Posted on 31 May 2010
..but you may or may not notice the difference.
Short version: I bought webhosting and have migrated my blog to WordPress from Blogger. My bio, previously found at www.andrewkurjata.ca is now at www.andrewkurjata.ca/about and my blog is now at ww.andrewkurjata.ca. RSS subscriptions stay the same, and I’ll be publishing to both my old and new blogs for the next while. If you’re interested in why I made the switch and how I designed the site, read on…
About a year ago, I decided to make a new personal blog and simultaneously decided that, given that I was looking for a job in communications and that I had such a distinctive name, I should buy my own domain (andrewkurjata.ca). However, I didn’t know whether I would still be using the blog and/or the domain a year later, so I bought JUST the domain, not the hosting– the cheapest possible option.
For those who don’t know, buying a domain is like buying an address, and buying the hosting is like buying the space inside the house at that address. For example, pretend you wanted to live at 777 Smith Street, but didn’t want to pay for the space inside the house. You could pay just $10 a year so that every letter sent to 777 Smith Street is directed to some other place. That’s buying the domain. But for an extra price, you could buy the space inside the house at 777 Smith Street so that instead of having the letters redirected, they would go into the house. That’s the hosting.
So when I bought “andrewkurjata.ca” I had the ability to redirect visitors to wherever I wanted, but I couldn’t actually put anything in the website itself. So I used the free Blogger service to make a page that my domain would redirect to. This allowed me to create a static page that gave a little bit of information about who I was and what I was about. It also provided links to my resume, my Facebook account, and my blog, so that people could see what I was up to at the moment. But all of this was hosted elsewhere; ie. it was in someone else’s house.
A year on, I’m still enjoying the blogging, and I still find it beneficial to own my own website. And having become more adept at web design, I’ve hit the limitations of the free Blogger service. Don’t get me wrong, I stand by Blogger’s free service. It is more customizable and intuitive than the WordPress.com services and can host a wider range of services than Tumblr; it’s two closest competitors. But it also has its faults. For one, it doesn’t (until recently) have pages– that is, static pages that aren’t part of your blog. For example, on this site one of my pages is”About.” You read it by visiting http://andrewkurjata.ca/about. You don’t have this ability in Blogger, one area where Tumblr and WordPress outrank it. Yes, there are workarounds, which I used, but ultimately it’s more elegant to have a simplified “www.example.com/about” or “www.example.com/resume” web address. I used to host my bio on “www.andrewkurjata.ca”, my blog on “blog.andrewkurjata.ca” and my resume on “resume.andrewkurjata.ca.” Now, I want them all in one place– I want them all in a unified, “andrewkurjata.ca” website. So I took the plunge and bought hosting.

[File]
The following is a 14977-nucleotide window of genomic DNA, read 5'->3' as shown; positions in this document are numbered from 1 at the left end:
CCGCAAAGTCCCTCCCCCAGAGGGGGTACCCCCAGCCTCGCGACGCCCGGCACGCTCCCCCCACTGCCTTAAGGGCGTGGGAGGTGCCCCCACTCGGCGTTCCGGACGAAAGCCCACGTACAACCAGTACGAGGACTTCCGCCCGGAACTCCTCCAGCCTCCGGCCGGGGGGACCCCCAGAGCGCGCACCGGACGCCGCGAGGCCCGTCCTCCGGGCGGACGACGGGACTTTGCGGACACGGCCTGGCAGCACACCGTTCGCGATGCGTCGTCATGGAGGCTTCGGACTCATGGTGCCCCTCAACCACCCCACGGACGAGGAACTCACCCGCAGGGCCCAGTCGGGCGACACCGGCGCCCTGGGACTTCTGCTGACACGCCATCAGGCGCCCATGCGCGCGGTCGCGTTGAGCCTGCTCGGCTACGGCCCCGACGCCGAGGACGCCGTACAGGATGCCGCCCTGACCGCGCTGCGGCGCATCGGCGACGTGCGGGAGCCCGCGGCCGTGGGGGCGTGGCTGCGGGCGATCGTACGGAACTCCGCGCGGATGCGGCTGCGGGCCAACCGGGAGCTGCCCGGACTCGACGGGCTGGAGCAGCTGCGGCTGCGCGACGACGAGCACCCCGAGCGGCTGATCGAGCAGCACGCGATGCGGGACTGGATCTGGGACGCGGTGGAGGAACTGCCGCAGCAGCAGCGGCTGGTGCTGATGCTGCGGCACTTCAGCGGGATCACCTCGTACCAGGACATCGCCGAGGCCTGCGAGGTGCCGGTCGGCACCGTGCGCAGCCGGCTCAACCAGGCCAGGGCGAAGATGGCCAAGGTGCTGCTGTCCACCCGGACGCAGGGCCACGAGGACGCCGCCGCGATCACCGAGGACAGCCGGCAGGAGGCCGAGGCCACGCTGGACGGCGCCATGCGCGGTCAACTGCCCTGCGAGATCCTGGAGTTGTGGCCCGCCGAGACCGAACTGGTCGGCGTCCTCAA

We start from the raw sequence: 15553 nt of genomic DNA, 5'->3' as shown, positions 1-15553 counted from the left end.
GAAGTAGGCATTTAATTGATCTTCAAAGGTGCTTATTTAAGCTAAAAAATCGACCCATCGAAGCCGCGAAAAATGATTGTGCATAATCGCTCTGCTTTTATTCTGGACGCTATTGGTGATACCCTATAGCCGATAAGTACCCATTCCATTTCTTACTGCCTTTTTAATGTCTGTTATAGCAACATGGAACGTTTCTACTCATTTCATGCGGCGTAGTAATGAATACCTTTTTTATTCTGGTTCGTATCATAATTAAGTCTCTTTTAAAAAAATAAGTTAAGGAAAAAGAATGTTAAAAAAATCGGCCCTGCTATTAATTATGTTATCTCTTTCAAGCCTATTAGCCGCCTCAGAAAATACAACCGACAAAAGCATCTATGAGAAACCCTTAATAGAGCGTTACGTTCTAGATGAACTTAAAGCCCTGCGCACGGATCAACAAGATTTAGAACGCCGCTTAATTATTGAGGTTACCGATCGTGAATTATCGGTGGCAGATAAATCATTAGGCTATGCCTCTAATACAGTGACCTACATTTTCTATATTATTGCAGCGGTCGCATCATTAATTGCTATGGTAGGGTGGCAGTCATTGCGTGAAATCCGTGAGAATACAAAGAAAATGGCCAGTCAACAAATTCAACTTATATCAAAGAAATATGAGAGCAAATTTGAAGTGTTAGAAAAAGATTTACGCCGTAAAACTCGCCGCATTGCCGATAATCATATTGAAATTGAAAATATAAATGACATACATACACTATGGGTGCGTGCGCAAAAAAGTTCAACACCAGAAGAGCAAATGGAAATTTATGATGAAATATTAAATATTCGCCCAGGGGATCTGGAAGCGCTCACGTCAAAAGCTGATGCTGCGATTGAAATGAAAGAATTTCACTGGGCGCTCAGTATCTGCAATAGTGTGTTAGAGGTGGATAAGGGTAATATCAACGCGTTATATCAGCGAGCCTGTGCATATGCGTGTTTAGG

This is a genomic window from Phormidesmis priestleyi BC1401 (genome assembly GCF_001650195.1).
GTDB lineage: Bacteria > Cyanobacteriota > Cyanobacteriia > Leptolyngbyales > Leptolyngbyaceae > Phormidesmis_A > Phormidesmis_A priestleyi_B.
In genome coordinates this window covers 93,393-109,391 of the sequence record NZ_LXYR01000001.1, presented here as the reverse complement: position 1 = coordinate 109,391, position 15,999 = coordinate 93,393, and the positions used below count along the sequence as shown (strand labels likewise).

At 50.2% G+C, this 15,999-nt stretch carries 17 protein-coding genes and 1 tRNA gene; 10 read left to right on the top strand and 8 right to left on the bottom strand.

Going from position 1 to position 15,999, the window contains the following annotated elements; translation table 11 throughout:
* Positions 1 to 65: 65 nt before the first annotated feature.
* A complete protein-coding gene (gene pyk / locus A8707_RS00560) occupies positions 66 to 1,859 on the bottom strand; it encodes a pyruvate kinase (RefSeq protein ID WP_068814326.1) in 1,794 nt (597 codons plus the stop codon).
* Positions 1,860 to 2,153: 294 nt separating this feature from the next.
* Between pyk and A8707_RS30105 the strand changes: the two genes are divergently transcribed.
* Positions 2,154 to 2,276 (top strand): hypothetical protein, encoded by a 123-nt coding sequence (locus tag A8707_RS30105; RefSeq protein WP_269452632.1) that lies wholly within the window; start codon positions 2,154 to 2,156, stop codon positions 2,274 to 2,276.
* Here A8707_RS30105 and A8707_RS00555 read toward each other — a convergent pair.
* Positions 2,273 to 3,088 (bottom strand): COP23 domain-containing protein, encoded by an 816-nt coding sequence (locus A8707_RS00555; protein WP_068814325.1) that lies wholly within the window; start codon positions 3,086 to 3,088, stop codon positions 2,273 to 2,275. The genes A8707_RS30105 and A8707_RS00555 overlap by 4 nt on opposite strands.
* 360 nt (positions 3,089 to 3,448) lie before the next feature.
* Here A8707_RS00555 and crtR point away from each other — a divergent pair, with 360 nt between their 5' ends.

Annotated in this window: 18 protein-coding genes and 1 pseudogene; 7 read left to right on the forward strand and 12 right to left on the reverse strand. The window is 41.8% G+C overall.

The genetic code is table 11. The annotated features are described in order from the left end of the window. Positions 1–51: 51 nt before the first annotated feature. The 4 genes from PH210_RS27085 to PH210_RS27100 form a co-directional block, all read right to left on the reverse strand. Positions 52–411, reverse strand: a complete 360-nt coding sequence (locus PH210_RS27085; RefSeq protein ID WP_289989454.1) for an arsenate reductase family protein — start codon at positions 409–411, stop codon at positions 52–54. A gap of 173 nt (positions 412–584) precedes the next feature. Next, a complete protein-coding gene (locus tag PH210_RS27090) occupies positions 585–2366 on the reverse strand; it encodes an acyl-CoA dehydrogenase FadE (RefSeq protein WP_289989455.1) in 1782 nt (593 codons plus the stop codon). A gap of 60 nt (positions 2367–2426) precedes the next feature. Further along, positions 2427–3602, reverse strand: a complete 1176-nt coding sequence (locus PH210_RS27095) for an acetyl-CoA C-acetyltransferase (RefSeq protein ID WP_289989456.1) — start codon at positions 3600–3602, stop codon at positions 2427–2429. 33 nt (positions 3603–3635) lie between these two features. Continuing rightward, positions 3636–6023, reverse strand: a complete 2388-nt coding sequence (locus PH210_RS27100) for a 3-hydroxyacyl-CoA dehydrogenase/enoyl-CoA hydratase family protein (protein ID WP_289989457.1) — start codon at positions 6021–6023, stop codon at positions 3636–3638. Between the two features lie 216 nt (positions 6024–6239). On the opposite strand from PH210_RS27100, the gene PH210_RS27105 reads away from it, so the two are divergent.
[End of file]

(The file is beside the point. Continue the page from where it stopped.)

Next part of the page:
And when it comes to hosting, I don’t think you can beat the software available for free from wordpress.org. There are no shortage of people who will be glad to list the reasons whyl for me it’s the ability to multiple designs within a single site, combined with the wide variety of widgets and custmoziation available. The “PressThis” gadget makes it as easy to blog from anywhere is Tumblr, and you can host music and photos more easily than you can on Blogger. It’s great.
On the design end of things, I’ve chosen the DepoSkinny by Derek Powazek. This is a bit of a no-brainer as I fell in love with the design a year ago, going so far as to create my own Blogger template based on it, as outlined here. I’ve added a few of my own customizations, most notably the “What have I done lately?” links at the top of the page and the ability to immediately jump down to the footer. My reason is this: while I agree with the DepoSkinny philosophy of minimalism, with a minimum number of bells and whistles distracting from the content, it is still worthwhile to let people visiting the site for the time know that the information in the footers is there, on the (fairly good) chance they don’t scroll down all the way down to the bottom to find it via pure kizmet. Hence the “about me” link that jumps to the bottom– it’s a quick, minimal navigational tool. As for the “What have I done lately?” stream, I don’t update my blog much more than once a week (and often less) but I DO go on Twitter, or read interesting articles, or put photos on Flickr, or listen to music. This is a good way to highlight that. That’s the philosophy behind amalgamting my “homepage” with my blog, too– I want people to see a general bio AS WELL as what I’m up to at the moment. I think this arrangement will work.
As far as content goes, nothing is changing. I’ve imported all my old posts, and for a little while I’m going to be using Posterous to simultaneously publish to my old Blogger blog and this new one, and if you’re an RSS subscriber I’ve already made it so that “http://feeds.feedburner.com/andrewkurjatablog” is pulling posts from www.andrewkurjata.ca rather than blog.andrewkurjata.ca (meaning you don’t have to change anything).
I’m still experimenting and putting on finishing touches, but I’m pretty happy with the way things look. I hope I’ve captured a minimalist, easy-on-the-eyes design that still has the ability to inform people of the multiple projects I have on the go at any given time and paint a fuller picture of what I’m all about.
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